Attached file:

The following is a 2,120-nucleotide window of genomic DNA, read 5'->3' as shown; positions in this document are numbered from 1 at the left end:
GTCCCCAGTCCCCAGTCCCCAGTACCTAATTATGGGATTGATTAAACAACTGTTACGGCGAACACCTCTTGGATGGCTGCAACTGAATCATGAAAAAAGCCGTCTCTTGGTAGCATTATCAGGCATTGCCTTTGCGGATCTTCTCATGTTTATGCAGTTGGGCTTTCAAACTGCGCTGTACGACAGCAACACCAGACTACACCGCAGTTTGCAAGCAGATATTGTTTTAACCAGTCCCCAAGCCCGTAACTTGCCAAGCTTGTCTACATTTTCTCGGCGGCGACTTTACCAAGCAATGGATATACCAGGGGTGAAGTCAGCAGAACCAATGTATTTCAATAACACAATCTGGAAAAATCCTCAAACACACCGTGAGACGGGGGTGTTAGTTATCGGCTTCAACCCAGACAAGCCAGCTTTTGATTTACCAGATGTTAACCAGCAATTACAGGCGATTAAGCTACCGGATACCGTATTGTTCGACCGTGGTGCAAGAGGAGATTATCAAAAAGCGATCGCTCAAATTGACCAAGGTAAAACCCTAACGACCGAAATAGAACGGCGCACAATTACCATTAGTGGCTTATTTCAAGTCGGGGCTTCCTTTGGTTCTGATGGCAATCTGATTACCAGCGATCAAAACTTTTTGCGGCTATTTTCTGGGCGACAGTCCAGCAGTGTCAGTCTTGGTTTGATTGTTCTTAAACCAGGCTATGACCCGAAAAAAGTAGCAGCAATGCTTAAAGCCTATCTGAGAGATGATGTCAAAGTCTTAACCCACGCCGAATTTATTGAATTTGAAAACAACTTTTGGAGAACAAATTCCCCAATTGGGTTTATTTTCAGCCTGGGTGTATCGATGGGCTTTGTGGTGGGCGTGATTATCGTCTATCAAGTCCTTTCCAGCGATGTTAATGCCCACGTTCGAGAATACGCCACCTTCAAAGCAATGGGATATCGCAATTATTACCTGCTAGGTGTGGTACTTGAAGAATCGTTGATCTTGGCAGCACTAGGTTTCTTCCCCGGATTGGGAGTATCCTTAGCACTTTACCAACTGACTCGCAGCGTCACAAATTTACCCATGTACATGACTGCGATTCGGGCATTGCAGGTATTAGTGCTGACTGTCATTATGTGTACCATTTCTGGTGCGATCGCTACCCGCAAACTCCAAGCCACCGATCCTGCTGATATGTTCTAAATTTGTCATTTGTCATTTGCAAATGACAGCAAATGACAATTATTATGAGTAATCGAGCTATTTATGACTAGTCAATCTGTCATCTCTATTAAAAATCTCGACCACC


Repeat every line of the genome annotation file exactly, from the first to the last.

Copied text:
The following is a 2,120-nucleotide window of genomic DNA, read 5'->3' as shown; positions in this document are numbered from 1 at the left end:
GTCCCCAGTCCCCAGTCCCCAGTACCTAATTATGGGATTGATTAAACAACTGTTACGGCGAACACCTCTTGGATGGCTGCAACTGAATCATGAAAAAAGCCGTCTCTTGGTAGCATTATCAGGCATTGCCTTTGCGGATCTTCTCATGTTTATGCAGTTGGGCTTTCAAACTGCGCTGTACGACAGCAACACCAGACTACACCGCAGTTTGCAAGCAGATATTGTTTTAACCAGTCCCCAAGCCCGTAACTTGCCAAGCTTGTCTACATTTTCTCGGCGGCGACTTTACCAAGCAATGGATATACCAGGGGTGAAGTCAGCAGAACCAATGTATTTCAATAACACAATCTGGAAAAATCCTCAAACACACCGTGAGACGGGGGTGTTAGTTATCGGCTTCAACCCAGACAAGCCAGCTTTTGATTTACCAGATGTTAACCAGCAATTACAGGCGATTAAGCTACCGGATACCGTATTGTTCGACCGTGGTGCAAGAGGAGATTATCAAAAAGCGATCGCTCAAATTGACCAAGGTAAAACCCTAACGACCGAAATAGAACGGCGCACAATTACCATTAGTGGCTTATTTCAAGTCGGGGCTTCCTTTGGTTCTGATGGCAATCTGATTACCAGCGATCAAAACTTTTTGCGGCTATTTTCTGGGCGACAGTCCAGCAGTGTCAGTCTTGGTTTGATTGTTCTTAAACCAGGCTATGACCCGAAAAAAGTAGCAGCAATGCTTAAAGCCTATCTGAGAGATGATGTCAAAGTCTTAACCCACGCCGAATTTATTGAATTTGAAAACAACTTTTGGAGAACAAATTCCCCAATTGGGTTTATTTTCAGCCTGGGTGTATCGATGGGCTTTGTGGTGGGCGTGATTATCGTCTATCAAGTCCTTTCCAGCGATGTTAATGCCCACGTTCGAGAATACGCCACCTTCAAAGCAATGGGATATCGCAATTATTACCTGCTAGGTGTGGTACTTGAAGAATCGTTGATCTTGGCAGCACTAGGTTTCTTCCCCGGATTGGGAGTATCCTTAGCACTTTACCAACTGACTCGCAGCGTCACAAATTTACCCATGTACATGACTGCGATTCGGGCATTGCAGGTATTAGTGCTGACTGTCATTATGTGTACCATTTCTGGTGCGATCGCTACCCGCAAACTCCAAGCCACCGATCCTGCTGATATGTTCTAAATTTGTCATTTGTCATTTGCAAATGACAGCAAATGACAATTATTATGAGTAATCGAGCTATTTATGACTAGTCAATCTGTCATCTCTATTAAAAATCTCGACCACC